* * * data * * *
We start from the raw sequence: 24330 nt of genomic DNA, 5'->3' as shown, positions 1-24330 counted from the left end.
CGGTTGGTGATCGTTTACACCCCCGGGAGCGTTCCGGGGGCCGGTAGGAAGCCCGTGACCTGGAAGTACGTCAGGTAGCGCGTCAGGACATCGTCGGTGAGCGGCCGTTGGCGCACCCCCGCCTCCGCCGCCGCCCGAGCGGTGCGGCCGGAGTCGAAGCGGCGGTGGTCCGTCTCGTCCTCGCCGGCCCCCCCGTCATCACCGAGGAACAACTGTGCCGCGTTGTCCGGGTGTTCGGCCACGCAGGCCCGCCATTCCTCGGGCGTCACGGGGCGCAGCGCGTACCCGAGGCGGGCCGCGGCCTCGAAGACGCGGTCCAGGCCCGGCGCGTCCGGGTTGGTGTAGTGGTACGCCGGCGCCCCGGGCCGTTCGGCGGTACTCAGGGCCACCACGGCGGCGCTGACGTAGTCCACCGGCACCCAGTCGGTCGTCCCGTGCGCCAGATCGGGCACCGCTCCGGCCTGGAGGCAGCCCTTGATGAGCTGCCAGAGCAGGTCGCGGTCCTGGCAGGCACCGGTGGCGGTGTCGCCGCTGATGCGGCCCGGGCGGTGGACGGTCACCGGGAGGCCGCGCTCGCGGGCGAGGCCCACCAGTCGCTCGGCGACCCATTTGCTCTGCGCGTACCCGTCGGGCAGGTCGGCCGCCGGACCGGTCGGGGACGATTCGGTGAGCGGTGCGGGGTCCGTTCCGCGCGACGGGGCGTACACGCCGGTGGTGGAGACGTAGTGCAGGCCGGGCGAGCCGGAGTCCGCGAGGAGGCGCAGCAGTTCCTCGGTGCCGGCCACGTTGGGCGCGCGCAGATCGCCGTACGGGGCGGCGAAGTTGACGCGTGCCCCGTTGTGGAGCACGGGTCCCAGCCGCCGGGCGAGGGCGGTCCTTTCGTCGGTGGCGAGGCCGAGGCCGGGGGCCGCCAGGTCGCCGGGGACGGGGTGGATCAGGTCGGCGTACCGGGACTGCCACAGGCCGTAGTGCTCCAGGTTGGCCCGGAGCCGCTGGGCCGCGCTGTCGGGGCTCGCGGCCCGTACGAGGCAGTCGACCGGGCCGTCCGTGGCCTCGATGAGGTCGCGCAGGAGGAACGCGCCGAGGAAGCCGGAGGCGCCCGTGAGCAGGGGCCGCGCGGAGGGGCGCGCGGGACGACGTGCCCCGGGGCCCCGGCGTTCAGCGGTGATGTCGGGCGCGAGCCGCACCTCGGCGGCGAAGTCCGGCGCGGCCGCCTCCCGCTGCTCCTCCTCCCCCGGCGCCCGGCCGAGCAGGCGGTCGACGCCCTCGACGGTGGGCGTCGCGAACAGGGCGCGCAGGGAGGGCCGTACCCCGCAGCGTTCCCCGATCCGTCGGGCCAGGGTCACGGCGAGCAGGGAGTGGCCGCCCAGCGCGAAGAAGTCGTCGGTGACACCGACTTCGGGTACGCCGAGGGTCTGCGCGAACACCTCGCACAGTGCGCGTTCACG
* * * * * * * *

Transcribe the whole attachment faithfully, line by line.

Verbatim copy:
We start from the raw sequence: 24330 nt of genomic DNA, 5'->3' as shown, positions 1-24330 counted from the left end.
CGGTTGGTGATCGTTTACACCCCCGGGAGCGTTCCGGGGGCCGGTAGGAAGCCCGTGACCTGGAAGTACGTCAGGTAGCGCGTCAGGACATCGTCGGTGAGCGGCCGTTGGCGCACCCCCGCCTCCGCCGCCGCCCGAGCGGTGCGGCCGGAGTCGAAGCGGCGGTGGTCCGTCTCGTCCTCGCCGGCCCCCCCGTCATCACCGAGGAACAACTGTGCCGCGTTGTCCGGGTGTTCGGCCACGCAGGCCCGCCATTCCTCGGGCGTCACGGGGCGCAGCGCGTACCCGAGGCGGGCCGCGGCCTCGAAGACGCGGTCCAGGCCCGGCGCGTCCGGGTTGGTGTAGTGGTACGCCGGCGCCCCGGGCCGTTCGGCGGTACTCAGGGCCACCACGGCGGCGCTGACGTAGTCCACCGGCACCCAGTCGGTCGTCCCGTGCGCCAGATCGGGCACCGCTCCGGCCTGGAGGCAGCCCTTGATGAGCTGCCAGAGCAGGTCGCGGTCCTGGCAGGCACCGGTGGCGGTGTCGCCGCTGATGCGGCCCGGGCGGTGGACGGTCACCGGGAGGCCGCGCTCGCGGGCGAGGCCCACCAGTCGCTCGGCGACCCATTTGCTCTGCGCGTACCCGTCGGGCAGGTCGGCCGCCGGACCGGTCGGGGACGATTCGGTGAGCGGTGCGGGGTCCGTTCCGCGCGACGGGGCGTACACGCCGGTGGTGGAGACGTAGTGCAGGCCGGGCGAGCCGGAGTCCGCGAGGAGGCGCAGCAGTTCCTCGGTGCCGGCCACGTTGGGCGCGCGCAGATCGCCGTACGGGGCGGCGAAGTTGACGCGTGCCCCGTTGTGGAGCACGGGTCCCAGCCGCCGGGCGAGGGCGGTCCTTTCGTCGGTGGCGAGGCCGAGGCCGGGGGCCGCCAGGTCGCCGGGGACGGGGTGGATCAGGTCGGCGTACCGGGACTGCCACAGGCCGTAGTGCTCCAGGTTGGCCCGGAGCCGCTGGGCCGCGCTGTCGGGGCTCGCGGCCCGTACGAGGCAGTCGACCGGGCCGTCCGTGGCCTCGATGAGGTCGCGCAGGAGGAACGCGCCGAGGAAGCCGGAGGCGCCCGTGAGCAGGGGCCGCGCGGAGGGGCGCGCGGGACGACGTGCCCCGGGGCCCCGGCGTTCAGCGGTGATGTCGGGCGCGAGCCGCACCTCGGCGGCGAAGTCCGGCGCGGCCGCCTCCCGCTGCTCCTCCTCCCCCGGCGCCCGGCCGAGCAGGCGGTCGACGCCCTCGACGGTGGGCGTCGCGAACAGGGCGCGCAGGGAGGGCCGTACCCCGCAGCGTTCCCCGATCCGTCGGGCCAGGGTCACGGCGAGCAGGGAGTGGCCGCCCAGCGCGAAGAAGTCGTCGGTGACACCGACTTCGGGTACGCCGAGGGTCTGCGCGAACACCTCGCACAGTGCGCGTTCACG